Park city summer 2013 dining cortona gelato w9npcr

Pistachio gelato at Cortona.

The idea to open a gelateria in Park City began to form, as many good ideas do, over a glass of wine. David and Jo Stamegna were enjoying an afternoon dining in the piazza of a hilly Tuscan town when “we got hooked,” Jo says. “We loved the gelato in Cortona. When you’re there, you eat it every day.” The couple agreed that they should bring the flavors of the storied Italian village back to Park City, and they opened Cortona in July 2012.

Tucked away in Kimball Junction, the restaurant is worth finding for a quick, rich Lavazza coffee, hot panini made with fresh ciabatta, soups like pasta e fagioli, or a sweet gelato treat, all made from scratch by Jo. The signature panini selection is the Cortona, with real Parma prosciutto, sun-dried tomatoes, mozzarella, goat cheese, basil, and a balsamic drizzle—a classic Tuscan combination in which all the flavors express themselves vividly. But the one that most often sells out is the Roma, stuffed with homemade meatballs made from Jo’s grandmother’s recipe. Cortona’s gelatos, meanwhile, tempt with creamy textures and offbeat flavors; adventurers are rewarded and amazed by the delectable honey goat cheese or basil olive oil varieties.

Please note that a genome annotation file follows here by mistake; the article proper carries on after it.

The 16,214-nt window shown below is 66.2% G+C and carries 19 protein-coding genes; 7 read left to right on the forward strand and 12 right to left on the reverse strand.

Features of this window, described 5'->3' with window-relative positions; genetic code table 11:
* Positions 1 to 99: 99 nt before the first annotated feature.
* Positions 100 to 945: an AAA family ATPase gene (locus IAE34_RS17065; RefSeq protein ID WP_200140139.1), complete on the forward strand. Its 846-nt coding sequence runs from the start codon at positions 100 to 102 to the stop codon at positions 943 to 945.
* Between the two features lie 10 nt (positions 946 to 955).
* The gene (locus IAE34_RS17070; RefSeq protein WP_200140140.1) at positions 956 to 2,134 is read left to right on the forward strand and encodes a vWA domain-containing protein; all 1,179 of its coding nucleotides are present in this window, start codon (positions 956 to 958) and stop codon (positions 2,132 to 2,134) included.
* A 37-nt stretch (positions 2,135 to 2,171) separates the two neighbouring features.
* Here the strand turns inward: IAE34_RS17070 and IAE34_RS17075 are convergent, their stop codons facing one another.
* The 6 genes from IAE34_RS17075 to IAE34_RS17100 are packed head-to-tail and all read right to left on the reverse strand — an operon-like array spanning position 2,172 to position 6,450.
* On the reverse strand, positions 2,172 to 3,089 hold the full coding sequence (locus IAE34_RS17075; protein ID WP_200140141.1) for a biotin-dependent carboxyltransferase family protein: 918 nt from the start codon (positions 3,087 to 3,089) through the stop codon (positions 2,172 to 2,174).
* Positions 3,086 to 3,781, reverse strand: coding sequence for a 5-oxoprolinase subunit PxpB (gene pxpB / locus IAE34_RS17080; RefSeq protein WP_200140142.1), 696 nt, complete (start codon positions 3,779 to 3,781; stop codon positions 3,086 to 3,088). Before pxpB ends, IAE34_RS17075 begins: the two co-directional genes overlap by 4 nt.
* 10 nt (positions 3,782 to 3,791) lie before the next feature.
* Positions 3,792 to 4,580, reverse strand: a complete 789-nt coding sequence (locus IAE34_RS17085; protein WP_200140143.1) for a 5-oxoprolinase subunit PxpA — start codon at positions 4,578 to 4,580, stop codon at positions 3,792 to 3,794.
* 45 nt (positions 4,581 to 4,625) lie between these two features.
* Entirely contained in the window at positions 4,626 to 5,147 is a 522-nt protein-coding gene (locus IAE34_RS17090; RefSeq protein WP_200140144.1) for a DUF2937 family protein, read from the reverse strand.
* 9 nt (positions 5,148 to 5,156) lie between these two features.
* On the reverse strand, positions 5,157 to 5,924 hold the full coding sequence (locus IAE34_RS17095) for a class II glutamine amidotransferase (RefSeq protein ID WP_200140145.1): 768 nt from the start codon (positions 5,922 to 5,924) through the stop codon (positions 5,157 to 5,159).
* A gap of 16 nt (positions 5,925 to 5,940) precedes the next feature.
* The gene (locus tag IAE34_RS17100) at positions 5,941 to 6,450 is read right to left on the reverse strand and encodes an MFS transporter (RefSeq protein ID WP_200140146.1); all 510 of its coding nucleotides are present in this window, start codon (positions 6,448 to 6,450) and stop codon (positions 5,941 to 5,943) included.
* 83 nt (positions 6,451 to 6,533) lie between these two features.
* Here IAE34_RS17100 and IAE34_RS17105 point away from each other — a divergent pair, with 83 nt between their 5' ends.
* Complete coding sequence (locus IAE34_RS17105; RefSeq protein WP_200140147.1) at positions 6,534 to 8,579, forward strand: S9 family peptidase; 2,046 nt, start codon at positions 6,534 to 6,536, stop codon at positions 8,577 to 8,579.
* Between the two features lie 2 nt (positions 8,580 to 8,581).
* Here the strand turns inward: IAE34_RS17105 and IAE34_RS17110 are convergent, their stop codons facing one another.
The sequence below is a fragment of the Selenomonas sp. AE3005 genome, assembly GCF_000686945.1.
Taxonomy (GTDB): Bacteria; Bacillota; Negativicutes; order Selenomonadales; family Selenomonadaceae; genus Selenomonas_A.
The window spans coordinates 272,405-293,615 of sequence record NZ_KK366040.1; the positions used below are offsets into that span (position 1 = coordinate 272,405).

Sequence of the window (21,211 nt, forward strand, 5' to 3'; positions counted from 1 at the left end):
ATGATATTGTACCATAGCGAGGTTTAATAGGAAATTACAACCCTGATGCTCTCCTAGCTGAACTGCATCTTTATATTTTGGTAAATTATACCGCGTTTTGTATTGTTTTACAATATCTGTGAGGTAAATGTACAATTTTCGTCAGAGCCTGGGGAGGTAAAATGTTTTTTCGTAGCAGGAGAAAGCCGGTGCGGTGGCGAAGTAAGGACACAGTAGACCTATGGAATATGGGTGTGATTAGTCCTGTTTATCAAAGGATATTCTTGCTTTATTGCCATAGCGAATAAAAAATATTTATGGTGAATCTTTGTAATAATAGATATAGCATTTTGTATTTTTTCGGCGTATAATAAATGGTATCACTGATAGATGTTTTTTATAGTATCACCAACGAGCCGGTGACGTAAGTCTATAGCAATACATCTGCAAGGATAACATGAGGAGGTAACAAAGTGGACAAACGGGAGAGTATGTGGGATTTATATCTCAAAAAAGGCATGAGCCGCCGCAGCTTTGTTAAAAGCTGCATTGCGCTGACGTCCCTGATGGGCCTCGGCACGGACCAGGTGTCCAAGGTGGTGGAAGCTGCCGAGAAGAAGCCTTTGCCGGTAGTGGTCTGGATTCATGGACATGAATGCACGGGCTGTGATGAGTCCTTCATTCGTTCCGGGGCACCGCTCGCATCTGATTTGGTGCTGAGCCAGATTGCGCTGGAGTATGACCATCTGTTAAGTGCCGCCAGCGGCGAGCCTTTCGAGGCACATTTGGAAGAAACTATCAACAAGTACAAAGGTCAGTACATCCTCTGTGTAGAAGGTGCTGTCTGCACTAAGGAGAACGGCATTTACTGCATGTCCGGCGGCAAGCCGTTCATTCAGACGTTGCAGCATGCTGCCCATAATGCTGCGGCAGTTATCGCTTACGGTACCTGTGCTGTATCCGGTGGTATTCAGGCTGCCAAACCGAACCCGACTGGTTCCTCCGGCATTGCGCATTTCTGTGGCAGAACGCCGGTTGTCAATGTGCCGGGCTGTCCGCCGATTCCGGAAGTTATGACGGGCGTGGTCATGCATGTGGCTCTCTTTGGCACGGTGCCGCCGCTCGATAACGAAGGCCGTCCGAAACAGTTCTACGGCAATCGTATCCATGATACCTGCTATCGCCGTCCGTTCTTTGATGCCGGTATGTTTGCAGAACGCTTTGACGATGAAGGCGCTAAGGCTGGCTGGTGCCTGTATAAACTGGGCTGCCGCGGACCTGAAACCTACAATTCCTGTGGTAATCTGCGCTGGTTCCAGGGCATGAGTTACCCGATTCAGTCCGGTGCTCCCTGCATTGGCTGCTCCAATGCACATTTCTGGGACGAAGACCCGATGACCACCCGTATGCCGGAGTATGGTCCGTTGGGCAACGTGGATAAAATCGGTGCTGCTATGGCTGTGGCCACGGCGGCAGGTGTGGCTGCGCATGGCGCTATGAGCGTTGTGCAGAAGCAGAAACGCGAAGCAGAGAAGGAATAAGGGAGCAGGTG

The real buzz about Cortona, however, hovers around getting a seat at one of Jo’s intimate Saturday-night dinners. By reservation only, Jo invites guests to dine as though they were in the Stamegna home, with set menus that feature variations on Italian classics like salmon with cavatelli pasta or lamb stew with eggplant parmesan. The two seatings of 27 fill up fast and are a bargain for around $25 a person. But the real magic of Cortona is how it transports guests from a Utah strip mall to a medieval piazza kissed by the golden sunlight of an Italian afternoon.

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